While Jacobi would doubtless have avoided oblivion even without the help of Gary Samson, the same cannot be so readily said of his other hero. In 1977, Samson and his old friend Robert Perreault were given funding to hunt for old photographs of Manchester that were not already in the Historic Association’s collection. Perreault remembered seeing photographs of an unusually high artistic quality in books about Manchester published in the 1920s and 1930s. They often led back to a single name, Ulric Bourgeois. Finding no record of the man himself, he called a woman with the same family name who lived at an address once associated with the photographer. Charmed that he’d addressed her in French, the elderly woman, who was the photographer’s daughter, invited him to visit. When he did, she brought out a hitherto unseen trove of her father’s work. Perreault excitedly called up Samson. “Gary,” he said, “I’ve just hit a gold mine here.”
Bourgeois arrived in Manchester from southern Quebec at the turn of the 20th century, when he was in his mid-20s. His career coincided with that of Lewis Hine, the great social reform photographer known for his grim and stirring visual record of child labor, but Bourgeois offered a more nuanced view of early 20th-century Manchester, one that was graced with pastoral notes from beyond the city’s clattering factory compound. While Hine’s hallmark was light and shadow, Bourgeois specialized in an airy dynamism. He could wield a view camera as though it were a 35-millimeter, Samson tells me, lending an easy cinematic quality to dense and intricate scenes.
Samson and Perreault have both worked to preserve and publicize Bourgeois’ photographs, but for Samson, his story has special significance, because he discovered him just he was himself maturing as a professional photographer. The fact that he was a French-Canadian, who — in Samson’s reading of his images and life story — felt somewhat alienated from the world around him, also resonated. Salvaging Bourgeois’ legacy became allied to Samson’s mission of persuading those with a stake in Manchester’s unsung Franco-American and industrial past to feel confident that their history was worth something. Bourgeois provided a succinct symbol and spoke to posterity in a language Samson could understand. He became an essential prop in his environmental self-portrait.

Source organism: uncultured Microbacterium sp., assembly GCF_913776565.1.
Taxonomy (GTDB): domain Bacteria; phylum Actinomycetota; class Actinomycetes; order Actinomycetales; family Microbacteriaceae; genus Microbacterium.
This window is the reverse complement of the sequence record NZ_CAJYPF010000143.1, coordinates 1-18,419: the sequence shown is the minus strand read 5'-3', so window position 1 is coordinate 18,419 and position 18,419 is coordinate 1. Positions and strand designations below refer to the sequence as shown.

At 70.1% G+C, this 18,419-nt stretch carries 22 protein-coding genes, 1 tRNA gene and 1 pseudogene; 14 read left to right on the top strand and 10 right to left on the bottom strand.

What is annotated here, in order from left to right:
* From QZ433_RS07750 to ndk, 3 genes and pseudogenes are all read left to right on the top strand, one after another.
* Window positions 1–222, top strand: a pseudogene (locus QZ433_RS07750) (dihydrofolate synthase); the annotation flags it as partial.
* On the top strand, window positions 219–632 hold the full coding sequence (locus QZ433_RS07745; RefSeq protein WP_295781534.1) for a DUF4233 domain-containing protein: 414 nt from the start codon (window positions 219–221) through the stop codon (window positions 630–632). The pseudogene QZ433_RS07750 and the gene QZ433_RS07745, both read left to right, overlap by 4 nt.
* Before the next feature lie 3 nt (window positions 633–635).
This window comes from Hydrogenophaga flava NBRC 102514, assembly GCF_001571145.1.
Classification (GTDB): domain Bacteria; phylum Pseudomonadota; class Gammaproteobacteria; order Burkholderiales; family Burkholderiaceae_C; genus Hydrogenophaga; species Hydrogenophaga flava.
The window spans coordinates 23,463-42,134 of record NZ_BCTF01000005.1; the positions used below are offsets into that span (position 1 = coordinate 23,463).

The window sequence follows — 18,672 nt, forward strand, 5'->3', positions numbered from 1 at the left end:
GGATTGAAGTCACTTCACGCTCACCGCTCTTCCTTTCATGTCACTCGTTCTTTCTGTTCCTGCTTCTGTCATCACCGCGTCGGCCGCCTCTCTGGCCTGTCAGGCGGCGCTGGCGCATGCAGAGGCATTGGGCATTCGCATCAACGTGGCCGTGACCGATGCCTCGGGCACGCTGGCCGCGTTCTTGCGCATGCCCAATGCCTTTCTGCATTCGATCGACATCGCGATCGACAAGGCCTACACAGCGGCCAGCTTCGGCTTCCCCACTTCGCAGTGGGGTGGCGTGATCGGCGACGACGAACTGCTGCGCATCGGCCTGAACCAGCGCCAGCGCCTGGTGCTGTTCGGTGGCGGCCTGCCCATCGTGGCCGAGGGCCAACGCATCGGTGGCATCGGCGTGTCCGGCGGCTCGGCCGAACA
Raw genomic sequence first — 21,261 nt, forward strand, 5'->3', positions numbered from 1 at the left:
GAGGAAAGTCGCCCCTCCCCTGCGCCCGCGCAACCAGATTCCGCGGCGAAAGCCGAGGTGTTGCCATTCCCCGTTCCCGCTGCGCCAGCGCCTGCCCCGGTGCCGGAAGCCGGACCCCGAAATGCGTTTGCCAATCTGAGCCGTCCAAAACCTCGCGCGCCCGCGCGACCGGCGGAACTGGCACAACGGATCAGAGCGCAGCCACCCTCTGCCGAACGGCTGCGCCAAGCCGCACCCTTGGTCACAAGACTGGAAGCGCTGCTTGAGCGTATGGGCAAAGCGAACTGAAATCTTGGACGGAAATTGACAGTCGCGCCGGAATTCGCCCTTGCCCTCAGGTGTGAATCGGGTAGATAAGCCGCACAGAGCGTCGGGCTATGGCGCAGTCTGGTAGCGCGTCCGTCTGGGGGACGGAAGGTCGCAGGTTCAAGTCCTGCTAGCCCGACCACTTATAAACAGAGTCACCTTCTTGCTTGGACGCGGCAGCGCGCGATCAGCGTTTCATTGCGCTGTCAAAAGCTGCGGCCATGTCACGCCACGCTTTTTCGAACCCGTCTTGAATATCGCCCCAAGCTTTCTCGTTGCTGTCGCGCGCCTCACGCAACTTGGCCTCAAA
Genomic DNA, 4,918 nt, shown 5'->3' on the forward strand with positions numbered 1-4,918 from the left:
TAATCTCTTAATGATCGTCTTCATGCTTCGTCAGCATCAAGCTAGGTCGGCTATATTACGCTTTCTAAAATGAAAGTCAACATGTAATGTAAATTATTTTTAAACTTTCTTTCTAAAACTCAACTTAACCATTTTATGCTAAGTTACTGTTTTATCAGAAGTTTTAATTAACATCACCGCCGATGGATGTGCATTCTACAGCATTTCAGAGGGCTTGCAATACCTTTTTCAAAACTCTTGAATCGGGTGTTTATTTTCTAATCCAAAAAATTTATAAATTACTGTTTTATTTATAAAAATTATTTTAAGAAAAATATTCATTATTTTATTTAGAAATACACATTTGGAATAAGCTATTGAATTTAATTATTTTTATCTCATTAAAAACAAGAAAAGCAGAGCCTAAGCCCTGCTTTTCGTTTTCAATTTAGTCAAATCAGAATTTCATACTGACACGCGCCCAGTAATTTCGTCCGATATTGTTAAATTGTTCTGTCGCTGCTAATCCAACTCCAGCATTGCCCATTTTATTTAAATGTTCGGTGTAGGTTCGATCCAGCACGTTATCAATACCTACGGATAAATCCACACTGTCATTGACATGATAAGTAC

One day last spring, Roger Brooks, chair of the New Hampshire State Council on the Arts, called Gary Samson and said he needed to talk in person. It was important. They set a time, but after hanging up, Samson began worrying. Had he done something wrong? For years, he had been deeply involved in all manner of arts initiatives in the state. “How serious is this?” he asked himself.
The two men first met in about 1990, when Samson photographed Brooks’ house in Concord for a city heritage project. They’d been on friendly terms since, but this didn’t seem like a social call. When Brooks arrived at the New Hampshire Institute of Art, Samson gave him a tour and distracted him with talk of his current projects. He told stories about the surrounding neighborhood, where defining moments in his life had been spent: his boyhood home was a few hundred feet to the east; his first job was next door at the Historic Association; and for 35 years now he’d been walking the institute’s halls. Jacobi came up at one point, and an upcoming annual trip to Greece with NHIA students, but when Samson got onto the opioid crisis, Brooks knew he had to say something.
“I’m going to stop you now, Gary,” he said, after listening for 40 minutes, “because I didn’t come here to talk about bad things. I’ve come with good news.” He explained that he’d been sent by the Arts Council and Gov.Sununu, who had recently decided that, after half a century of making photographs and films, teaching photography and championing his fellow artists, it was high time Samson was honored for his contribution to the artistic life of the Granite State. “You’ve been named Artist Laureate,” Brooks announced.
“He was flabbergasted,” says Brooks, with a delighted chuckle. Samson says he was so surprised he nearly fell over. “You’ve made my day,” he said. “You’ve made my week,” he then added, as the news sank deeper. “You’ve made my life!” he said finally.